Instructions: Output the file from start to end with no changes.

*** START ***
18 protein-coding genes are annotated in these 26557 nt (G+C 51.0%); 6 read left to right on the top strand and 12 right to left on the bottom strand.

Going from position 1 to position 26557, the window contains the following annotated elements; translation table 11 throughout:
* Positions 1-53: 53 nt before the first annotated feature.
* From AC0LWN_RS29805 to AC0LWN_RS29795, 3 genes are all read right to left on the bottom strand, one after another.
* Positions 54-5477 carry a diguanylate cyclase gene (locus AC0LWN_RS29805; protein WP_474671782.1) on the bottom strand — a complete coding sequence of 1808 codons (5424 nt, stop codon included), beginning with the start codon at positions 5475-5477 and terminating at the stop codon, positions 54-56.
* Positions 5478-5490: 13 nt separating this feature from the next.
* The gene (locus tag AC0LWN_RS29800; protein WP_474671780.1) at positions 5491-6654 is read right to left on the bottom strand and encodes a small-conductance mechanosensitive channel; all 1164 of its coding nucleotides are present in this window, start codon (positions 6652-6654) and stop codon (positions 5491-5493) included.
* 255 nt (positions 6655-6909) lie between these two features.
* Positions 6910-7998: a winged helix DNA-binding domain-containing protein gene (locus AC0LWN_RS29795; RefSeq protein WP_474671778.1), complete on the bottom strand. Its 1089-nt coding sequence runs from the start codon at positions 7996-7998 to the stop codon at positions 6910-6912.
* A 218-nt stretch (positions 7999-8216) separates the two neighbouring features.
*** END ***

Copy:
18 protein-coding genes are annotated in these 26557 nt (G+C 51.0%); 6 read left to right on the top strand and 12 right to left on the bottom strand.

Going from position 1 to position 26557, the window contains the following annotated elements; translation table 11 throughout:
* Positions 1-53: 53 nt before the first annotated feature.
* From AC0LWN_RS29805 to AC0LWN_RS29795, 3 genes are all read right to left on the bottom strand, one after another.
* Positions 54-5477 carry a diguanylate cyclase gene (locus AC0LWN_RS29805; protein WP_474671782.1) on the bottom strand — a complete coding sequence of 1808 codons (5424 nt, stop codon included), beginning with the start codon at positions 5475-5477 and terminating at the stop codon, positions 54-56.
* Positions 5478-5490: 13 nt separating this feature from the next.
* The gene (locus tag AC0LWN_RS29800; protein WP_474671780.1) at positions 5491-6654 is read right to left on the bottom strand and encodes a small-conductance mechanosensitive channel; all 1164 of its coding nucleotides are present in this window, start codon (positions 6652-6654) and stop codon (positions 5491-5493) included.
* 255 nt (positions 6655-6909) lie between these two features.
* Positions 6910-7998: a winged helix DNA-binding domain-containing protein gene (locus AC0LWN_RS29795; RefSeq protein WP_474671778.1), complete on the bottom strand. Its 1089-nt coding sequence runs from the start codon at positions 7996-7998 to the stop codon at positions 6910-6912.
* A 218-nt stretch (positions 7999-8216) separates the two neighbouring features.